Sermon for Maundy Thursday - March 29 2018

Sermon for Maundy Thursday, Year B
March 29, 2018
The Rev. Evelyn Wheeler, Rector

Exodus 12:1-14; Psalm 116:1, 10-17; 1 Corinthians 11:23-26; John 13:1-17, 31b-35

Jesus speaks of the Son of Man being glorified, and of God being glorified in him.  What does he mean?

Theologian Philip Krey[1] argues that God is glorified in the full act of crucifixion, resurrection, and ascension.  These are not singular events that stand alone; they must be read together, held together, and understood together, as a complete unit.  God is and is not glorified in the crucifixion, is and is not glorified in the resurrection, and is and is not glorified in the ascension – no one act constitutes the glorification; all are integral and central and necessary, each to the other.

And you thought this was going to be a simple discussion of Jesus’ act of service in washing the disciples’ feet, that perhaps I would tell you the washing is another form of baptism – all the dirt gathered on sandaled or bare feet is removed through this humble act on his part, just as we are cleansed of sin through his submission to the cross. 

But the two are linked.  God is glorified in service, whether in an act that would ordinarily be the job of a slave, or in an act that would ordinarily be the consequence of a criminal act against Rome.  Small or large, simple or momentous, Jesus’ humility is the common element.  No job is too dirty, no act is too humiliating for him, if humanity is to be saved.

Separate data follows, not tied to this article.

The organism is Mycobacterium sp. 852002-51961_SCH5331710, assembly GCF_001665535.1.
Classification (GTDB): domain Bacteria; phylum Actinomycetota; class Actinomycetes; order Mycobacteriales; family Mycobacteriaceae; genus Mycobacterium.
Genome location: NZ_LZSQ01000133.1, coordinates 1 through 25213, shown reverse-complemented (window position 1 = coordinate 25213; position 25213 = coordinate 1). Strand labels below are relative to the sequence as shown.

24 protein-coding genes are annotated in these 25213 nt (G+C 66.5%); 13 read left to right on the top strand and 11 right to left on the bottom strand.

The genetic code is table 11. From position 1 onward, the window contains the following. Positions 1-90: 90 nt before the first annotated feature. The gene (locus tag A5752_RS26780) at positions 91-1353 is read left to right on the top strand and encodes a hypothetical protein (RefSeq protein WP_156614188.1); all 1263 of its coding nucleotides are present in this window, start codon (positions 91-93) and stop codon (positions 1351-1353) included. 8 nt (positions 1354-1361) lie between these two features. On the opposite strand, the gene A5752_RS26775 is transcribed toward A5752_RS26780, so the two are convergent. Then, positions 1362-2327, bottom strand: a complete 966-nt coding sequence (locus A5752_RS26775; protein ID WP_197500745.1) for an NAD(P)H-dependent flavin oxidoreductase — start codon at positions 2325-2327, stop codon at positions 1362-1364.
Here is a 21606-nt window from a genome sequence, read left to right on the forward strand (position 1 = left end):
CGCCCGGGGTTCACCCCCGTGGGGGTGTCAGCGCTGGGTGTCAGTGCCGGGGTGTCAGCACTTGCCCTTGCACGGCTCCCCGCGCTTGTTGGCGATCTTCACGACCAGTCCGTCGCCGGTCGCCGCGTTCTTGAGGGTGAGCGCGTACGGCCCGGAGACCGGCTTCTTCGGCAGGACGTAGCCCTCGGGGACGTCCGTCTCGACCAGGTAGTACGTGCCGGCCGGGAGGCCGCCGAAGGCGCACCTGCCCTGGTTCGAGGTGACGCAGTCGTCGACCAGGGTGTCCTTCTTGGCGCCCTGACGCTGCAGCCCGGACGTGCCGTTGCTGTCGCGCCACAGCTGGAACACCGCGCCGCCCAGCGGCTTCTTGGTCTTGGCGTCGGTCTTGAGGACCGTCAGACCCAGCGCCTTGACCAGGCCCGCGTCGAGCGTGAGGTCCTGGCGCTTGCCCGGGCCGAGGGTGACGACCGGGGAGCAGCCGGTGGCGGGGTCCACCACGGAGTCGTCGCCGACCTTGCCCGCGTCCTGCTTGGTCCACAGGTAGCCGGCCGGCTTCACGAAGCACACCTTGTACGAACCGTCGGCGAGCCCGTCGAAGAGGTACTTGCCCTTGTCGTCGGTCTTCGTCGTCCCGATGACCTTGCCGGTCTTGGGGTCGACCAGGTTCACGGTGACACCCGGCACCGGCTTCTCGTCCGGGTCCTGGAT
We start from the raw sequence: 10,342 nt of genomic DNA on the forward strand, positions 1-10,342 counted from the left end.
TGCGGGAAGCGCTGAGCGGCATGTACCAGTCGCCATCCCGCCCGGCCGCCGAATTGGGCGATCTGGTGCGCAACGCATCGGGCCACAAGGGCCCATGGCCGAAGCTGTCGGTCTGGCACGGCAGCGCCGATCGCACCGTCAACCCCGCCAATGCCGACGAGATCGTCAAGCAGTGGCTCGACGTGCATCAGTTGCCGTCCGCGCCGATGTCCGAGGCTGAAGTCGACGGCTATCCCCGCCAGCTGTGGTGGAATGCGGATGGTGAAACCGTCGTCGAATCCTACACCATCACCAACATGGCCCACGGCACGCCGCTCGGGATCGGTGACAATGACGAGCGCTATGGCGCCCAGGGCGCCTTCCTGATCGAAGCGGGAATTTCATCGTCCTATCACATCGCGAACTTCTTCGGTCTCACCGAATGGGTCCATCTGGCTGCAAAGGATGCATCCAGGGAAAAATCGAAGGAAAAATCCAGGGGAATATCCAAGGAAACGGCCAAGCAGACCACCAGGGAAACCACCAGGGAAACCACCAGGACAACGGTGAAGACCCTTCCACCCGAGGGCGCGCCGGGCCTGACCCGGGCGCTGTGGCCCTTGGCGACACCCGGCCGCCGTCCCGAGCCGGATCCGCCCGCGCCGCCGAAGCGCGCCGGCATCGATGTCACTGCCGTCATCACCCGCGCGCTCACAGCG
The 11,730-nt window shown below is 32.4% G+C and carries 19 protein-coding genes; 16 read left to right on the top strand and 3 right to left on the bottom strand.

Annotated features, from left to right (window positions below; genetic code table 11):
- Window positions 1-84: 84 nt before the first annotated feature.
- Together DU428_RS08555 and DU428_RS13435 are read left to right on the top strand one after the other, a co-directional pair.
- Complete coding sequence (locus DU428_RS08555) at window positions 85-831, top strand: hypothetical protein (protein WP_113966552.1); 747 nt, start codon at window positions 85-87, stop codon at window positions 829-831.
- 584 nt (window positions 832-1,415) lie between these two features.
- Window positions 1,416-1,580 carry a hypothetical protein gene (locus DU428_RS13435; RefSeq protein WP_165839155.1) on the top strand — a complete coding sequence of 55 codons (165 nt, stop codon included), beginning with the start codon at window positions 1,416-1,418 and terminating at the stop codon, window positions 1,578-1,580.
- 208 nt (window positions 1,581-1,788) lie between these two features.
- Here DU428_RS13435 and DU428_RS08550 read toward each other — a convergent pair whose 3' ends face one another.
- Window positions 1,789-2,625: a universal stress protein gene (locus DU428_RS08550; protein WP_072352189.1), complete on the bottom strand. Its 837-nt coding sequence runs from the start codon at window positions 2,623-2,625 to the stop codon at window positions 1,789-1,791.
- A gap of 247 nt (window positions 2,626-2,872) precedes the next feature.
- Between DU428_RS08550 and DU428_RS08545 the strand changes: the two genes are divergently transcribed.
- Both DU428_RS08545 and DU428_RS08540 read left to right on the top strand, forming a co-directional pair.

As I promised on Palm Sunday, the topic of the day for this Maundy Thursday is Christian suffering.  How we define what is suffering for the Lord is an important question, because it impacts how we treat those around us.

Are we suffering for the Lord if we are told we can’t deny a marriage license to a same-sex couple if we are the county clerk, or that we can’t refuse to bake a cake if we own a bakery, or that we can’t have a Christmas crèche on the courthouse lawn if we are a church group, or say a prayer over the school intercom if we are a Christian student or teacher?  What about if we are condemned for advocacy for LGBTQ persons, or for ordaining women to preach? 

Some would say yes, that is suffering for the Lord, for our Christian faith.  Others would say, no, absolutely not. 

What does it mean to suffer for Christ?

The first place to look, I would suggest, is to the life of Christ and the apostles and disciples.  Jesus was killed, because his ideas about God were so far outside the mainstream of the Jewish traditions, that he threatened the very structures that maintained them and that they maintained.  He ate with people no righteous person, striving to live as he or she believed would please God, would join at table.  He hung out with the sick, with women, with tax collectors, with crazy people – and all this would make him “impure” by Levitican standards, such that he could not enter into the Temple for worship.  He regularly violated the Sabbath, which the Lord had clearly set up as a day for no work, a day set apart for rest and renewal.  He interpreted the scriptures in new and challenging ways.  And, perhaps worst of all, he was not afraid of those who would enforce the rules.